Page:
Our Wildwood, Winter 2017, Volume 40

l e t t e r f r o m l a n d i s

Dear Friends,

THIS ISSUE OF OUR WILDWOOD FOCUSES ON ONE of the seven Habits of Mind and Heart: The Habit of Connection. Ironically, I’ve sometimes found this Habit to be a challenging one with which to connect! Yet now I understand it to be timely in so many ways. This year prompts us to reflect as a nation on a contentious presidential election that exposed deep divisions in our country, perhaps as dramatic as ever before. The early days of a new administration did little to ease that contention. Connection may be one of the last words that come to mind when we think about the tragic chasm that exists between people with various perspectives within our society. But by combining Connection with some of the other Habits—namely Perspective and Common Good—we can begin to build much-needed bridges, politics aside. I can’t think of a better time to supply the world with the collection of young people I’m privileged to see in action each and every day at Wildwood School. They give me hope. They should give you hope, too. Connection is exemplified, too, in those who steward our mission—past, present, and future. Lyle Poncher, past Board chair and current trustee, has served on our Board for more than a quarter century and was one of the driving forces behind our expansion to K-12. He’s in good company with John Friedman, another trustee who has dedicated the last 25 years in service to the future of our decidedly progressive, bold, dynamic, and soulful school and community. Their efforts, along with dozens of other current and past trustees, and their support of our current Board Chair Lisa Flashner and Board Chair-Elect Joel Brand illustrate the vital connection between the past, present, and future of Wildwood. During this year, my 10th here at Wildwood, I’ve been thinking about the connection between past, present, and future. My reflection has included pointed conversations with past and present parents, current and former trustees, colleagues on both campuses, and alumni. I’ve been asking them to share how they’ve seen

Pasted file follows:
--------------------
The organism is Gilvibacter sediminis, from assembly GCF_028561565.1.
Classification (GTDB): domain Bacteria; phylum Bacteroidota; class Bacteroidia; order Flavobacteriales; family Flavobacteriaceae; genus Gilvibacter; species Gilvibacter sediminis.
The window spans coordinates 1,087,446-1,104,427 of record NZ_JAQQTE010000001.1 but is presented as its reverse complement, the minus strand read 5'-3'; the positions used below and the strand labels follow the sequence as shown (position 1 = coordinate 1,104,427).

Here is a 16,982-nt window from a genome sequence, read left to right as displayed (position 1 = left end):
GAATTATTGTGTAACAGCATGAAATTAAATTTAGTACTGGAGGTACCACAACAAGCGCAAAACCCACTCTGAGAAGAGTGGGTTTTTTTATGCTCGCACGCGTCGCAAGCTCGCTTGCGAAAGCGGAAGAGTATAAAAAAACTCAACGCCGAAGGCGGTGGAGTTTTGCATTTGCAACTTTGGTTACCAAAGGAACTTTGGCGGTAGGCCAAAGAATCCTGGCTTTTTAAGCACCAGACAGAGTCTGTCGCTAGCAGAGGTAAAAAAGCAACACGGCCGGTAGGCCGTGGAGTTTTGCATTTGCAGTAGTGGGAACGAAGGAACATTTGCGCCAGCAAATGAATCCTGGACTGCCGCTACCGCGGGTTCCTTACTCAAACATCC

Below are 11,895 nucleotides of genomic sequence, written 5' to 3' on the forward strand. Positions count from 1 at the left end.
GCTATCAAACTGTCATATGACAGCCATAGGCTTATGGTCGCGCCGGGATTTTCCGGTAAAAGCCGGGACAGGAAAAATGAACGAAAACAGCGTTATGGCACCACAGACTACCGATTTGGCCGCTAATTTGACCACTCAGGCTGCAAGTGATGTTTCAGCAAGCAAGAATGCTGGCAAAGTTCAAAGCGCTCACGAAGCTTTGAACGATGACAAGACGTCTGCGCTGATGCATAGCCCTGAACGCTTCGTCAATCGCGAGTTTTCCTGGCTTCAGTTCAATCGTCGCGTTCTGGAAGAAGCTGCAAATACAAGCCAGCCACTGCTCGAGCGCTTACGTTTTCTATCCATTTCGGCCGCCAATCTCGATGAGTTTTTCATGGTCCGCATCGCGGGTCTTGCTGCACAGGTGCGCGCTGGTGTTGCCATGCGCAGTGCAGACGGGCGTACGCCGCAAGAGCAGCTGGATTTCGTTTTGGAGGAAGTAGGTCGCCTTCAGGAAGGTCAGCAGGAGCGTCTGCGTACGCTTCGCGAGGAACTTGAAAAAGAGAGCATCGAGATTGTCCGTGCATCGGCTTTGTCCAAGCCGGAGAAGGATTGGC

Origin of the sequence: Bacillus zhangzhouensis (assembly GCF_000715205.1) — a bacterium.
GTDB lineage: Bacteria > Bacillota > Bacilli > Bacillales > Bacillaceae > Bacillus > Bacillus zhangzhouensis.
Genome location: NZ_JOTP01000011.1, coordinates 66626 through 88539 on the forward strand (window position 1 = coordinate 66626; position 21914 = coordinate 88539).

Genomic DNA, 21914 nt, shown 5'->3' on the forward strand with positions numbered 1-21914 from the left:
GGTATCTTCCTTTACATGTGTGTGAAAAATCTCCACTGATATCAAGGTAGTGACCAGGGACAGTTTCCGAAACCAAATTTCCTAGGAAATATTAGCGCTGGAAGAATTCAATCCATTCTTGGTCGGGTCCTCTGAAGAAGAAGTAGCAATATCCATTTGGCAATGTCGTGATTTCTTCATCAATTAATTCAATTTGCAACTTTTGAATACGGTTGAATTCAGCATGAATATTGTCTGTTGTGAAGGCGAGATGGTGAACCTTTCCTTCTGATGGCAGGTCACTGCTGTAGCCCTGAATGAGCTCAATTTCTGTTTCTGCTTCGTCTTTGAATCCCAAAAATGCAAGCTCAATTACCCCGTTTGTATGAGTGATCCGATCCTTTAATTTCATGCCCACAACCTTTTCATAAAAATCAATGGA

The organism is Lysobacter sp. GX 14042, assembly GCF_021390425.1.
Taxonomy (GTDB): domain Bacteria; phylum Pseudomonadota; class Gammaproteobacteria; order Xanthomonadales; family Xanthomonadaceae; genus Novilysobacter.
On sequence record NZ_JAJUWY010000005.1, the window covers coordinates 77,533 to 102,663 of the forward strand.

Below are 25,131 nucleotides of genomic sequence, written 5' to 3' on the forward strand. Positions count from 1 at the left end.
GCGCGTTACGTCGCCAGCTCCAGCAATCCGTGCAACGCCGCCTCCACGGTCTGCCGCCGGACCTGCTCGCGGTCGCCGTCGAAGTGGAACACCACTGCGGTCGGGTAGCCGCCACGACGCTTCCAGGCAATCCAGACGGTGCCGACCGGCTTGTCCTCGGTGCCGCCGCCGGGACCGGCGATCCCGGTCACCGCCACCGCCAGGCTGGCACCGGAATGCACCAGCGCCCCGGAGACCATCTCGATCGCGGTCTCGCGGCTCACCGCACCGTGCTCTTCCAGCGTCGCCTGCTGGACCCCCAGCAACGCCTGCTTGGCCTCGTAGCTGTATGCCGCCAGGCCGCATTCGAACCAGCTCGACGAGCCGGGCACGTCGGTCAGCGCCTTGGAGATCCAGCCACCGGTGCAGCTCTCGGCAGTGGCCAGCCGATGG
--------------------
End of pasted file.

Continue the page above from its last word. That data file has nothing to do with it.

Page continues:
Wildwood School build on strengths and address stretches over the course of the decade we’ve been in this work together. It has been affirming, celebratory, and at times sobering to connect past to present and future. And it’s been an honor for which I’m grateful. I plan to share what I’ve learned from these conversations at this spring’s annual State of School on April 25, using my Senior Institute colleagues’ work on a revised Senior Exhibition framework to provide a structure for my talk. It will be my 11th State

of School, since I was invited to speak at the spring 2007 event several months before I arrived to begin my work as head of school. Please mark it on your calendar and come. The connections that we share—with each other and between those who ground us in our history and those who represent our future—are more important than ever. At the center of it all are our students, who are so fortunate to be in our care and to have our faith. I hope that you will enjoy reading this issue of Our Wildwood as much as those involved have enjoyed preparing it.

Warm regards,

Landis Green Head of School

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